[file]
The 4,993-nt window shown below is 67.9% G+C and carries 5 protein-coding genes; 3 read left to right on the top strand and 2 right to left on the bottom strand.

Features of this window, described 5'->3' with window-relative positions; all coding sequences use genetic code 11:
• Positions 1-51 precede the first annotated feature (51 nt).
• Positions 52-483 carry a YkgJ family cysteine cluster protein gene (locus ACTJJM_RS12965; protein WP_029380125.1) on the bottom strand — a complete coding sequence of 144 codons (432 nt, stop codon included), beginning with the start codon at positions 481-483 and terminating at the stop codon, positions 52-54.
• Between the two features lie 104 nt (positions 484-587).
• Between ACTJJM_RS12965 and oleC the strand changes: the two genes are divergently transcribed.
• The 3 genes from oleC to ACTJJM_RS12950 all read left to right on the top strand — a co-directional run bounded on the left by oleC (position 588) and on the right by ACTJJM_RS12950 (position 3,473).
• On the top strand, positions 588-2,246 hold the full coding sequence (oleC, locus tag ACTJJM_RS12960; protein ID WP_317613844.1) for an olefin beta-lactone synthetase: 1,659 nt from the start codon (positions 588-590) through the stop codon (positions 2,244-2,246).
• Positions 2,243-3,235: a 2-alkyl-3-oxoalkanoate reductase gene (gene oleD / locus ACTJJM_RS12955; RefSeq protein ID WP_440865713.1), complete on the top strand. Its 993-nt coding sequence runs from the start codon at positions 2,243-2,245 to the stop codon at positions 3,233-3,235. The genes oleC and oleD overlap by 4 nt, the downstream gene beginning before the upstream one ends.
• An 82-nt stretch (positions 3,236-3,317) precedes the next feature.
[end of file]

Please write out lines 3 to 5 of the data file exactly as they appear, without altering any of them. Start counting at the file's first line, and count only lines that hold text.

• Positions 1-51 precede the first annotated feature (51 nt).
• Positions 52-483 carry a YkgJ family cysteine cluster protein gene (locus ACTJJM_RS12965; protein WP_029380125.1) on the bottom strand — a complete coding sequence of 144 codons (432 nt, stop codon included), beginning with the start codon at positions 481-483 and terminating at the stop codon, positions 52-54.
• Between the two features lie 104 nt (positions 484-587).